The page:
What Does It Take To Make L&D a Critical Competency? - Barry Johnson


There’s no doubting the ROI generated by L&D initiatives, but only a few organisations have taken its true value to heart.

Few people would disagree with Dutch business theorist Dr Arie de Geus, who once proclaimed: “learning is a critical organisational competency.” But how many organisations have actually committed to reaching that aim – let alone reached it within every one of its departments and functions?

It is clear that in elite organisations the value of learning has been measured and determined to be worth the investment. How this measurement is done varies with – and sometimes within – each organisation. While no single method appears to be best, it does appear that the value of the learning outcomes must be measured and defined by the businesses themselves.

Consulting giant Accenture, for example, undertook an independently verified study into the ROI of its own L&D programme, concluding that “for every dollar Accenture invests in learning the company receives that dollar back plus an additional $3.53 in measurable value to its bottom line - in other words, a 353% return on investment in learning. The ROI study made it clear that enterprise learning is a strategic initiative of the highest importance.”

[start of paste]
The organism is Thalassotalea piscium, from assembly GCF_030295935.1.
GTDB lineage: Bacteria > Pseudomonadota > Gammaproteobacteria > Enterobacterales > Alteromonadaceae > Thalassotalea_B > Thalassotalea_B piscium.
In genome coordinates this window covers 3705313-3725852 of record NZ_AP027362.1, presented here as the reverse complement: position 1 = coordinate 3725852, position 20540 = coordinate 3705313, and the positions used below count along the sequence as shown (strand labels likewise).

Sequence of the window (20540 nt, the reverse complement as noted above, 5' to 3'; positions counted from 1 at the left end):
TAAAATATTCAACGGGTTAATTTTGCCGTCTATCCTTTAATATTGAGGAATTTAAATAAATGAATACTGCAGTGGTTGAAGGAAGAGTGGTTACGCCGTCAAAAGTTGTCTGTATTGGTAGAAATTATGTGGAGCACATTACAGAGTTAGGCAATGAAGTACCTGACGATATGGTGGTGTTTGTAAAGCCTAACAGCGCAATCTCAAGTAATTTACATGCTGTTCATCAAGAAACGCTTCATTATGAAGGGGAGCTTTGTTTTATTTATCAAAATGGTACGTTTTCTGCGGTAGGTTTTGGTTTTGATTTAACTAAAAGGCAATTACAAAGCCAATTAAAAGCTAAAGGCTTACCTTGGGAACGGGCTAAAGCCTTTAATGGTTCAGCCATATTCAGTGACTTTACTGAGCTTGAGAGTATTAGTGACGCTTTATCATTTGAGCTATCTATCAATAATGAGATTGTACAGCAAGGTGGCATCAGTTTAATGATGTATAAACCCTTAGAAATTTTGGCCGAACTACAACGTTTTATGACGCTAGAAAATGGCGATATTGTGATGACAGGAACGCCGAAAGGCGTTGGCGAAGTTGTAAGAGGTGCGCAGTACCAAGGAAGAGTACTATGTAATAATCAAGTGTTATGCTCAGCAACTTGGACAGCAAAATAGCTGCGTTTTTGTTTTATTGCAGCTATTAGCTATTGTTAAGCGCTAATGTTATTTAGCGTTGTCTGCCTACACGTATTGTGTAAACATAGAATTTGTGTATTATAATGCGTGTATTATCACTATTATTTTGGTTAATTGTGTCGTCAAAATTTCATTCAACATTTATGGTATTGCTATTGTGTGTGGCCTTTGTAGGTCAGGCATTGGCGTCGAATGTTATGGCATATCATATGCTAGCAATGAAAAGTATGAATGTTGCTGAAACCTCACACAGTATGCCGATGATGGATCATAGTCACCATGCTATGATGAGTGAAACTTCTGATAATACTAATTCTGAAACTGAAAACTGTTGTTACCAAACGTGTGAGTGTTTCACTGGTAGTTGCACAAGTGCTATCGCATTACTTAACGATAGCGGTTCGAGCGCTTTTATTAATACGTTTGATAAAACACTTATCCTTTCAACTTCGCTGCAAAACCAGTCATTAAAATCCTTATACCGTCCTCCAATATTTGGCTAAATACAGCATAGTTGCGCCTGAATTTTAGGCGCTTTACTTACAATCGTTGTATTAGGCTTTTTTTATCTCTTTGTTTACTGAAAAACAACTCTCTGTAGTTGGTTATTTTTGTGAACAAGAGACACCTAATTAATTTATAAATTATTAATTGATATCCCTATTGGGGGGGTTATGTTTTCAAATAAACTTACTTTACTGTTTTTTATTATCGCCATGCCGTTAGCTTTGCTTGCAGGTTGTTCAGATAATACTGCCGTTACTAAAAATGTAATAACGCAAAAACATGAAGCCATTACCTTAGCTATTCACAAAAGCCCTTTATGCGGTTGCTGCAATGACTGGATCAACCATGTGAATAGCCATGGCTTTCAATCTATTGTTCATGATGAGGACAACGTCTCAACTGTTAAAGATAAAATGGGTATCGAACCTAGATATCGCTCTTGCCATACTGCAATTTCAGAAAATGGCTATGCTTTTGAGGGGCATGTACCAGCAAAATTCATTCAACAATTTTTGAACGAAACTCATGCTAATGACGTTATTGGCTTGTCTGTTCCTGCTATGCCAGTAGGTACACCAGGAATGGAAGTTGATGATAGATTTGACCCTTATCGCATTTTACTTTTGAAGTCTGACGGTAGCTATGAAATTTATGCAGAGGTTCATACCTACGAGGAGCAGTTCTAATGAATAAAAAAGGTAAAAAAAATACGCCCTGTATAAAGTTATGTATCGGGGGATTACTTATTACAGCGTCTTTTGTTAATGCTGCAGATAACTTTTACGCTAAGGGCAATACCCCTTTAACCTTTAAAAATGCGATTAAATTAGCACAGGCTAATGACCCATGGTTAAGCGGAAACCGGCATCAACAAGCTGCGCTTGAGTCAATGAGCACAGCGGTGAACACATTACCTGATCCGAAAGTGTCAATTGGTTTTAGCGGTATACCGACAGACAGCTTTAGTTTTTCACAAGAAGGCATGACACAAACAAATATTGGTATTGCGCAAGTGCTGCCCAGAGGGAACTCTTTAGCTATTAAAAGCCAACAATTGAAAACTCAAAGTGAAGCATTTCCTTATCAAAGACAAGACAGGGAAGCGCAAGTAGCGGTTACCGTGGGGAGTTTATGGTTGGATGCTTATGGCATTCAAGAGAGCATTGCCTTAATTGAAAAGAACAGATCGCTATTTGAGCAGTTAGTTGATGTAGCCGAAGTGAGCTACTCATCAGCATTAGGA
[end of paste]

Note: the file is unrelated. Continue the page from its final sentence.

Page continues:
A learning ethos pays for itself; it is an investment. In order to maximise that investment, L&D must be integral to the company’s culture, reinforce the company values and, through that, consolidate the ‘bottom line’. Simply put, trained people make profits.

Organisations face rapidly changing technologies, pressures from international competition, and the challenge for talent or even for basic skills. So perhaps we must seek a better way to implement learning.

This revolution has been around for a long time. Peter Senge, a senior lecturer at the MIT Sloan School of Management, described learning in his book, The Fifth Discipline, as “one of the defining aspects of being human. Truly profound learning experiences change who we are – we change through learning. All learning involves thinking and doing, action and reflection. Learning changes what we can do [and] it is always active.”

Meanwhile US futurist Jay Cross – who popularised the term ‘e-learning’ – has concluded that only 10 to 20 per cent of formal organisational training transfers to the job. But, he says, informal learning – which usually happens without design or strategy – accounts for about 80 per cent of organisational learning.

So what is the magic solution? Sadly, there isn’t one yet, as much more work still needs to be done in this area. Chris Argyris’ theories of single and double loop learning give us a clue. The only question is: how do we put the theory into operational reality? The type of shift from the scientific reality of neuroscience to the reality of organisational learning that we have already seen is now seeping into L&D units. The future is now for L&D.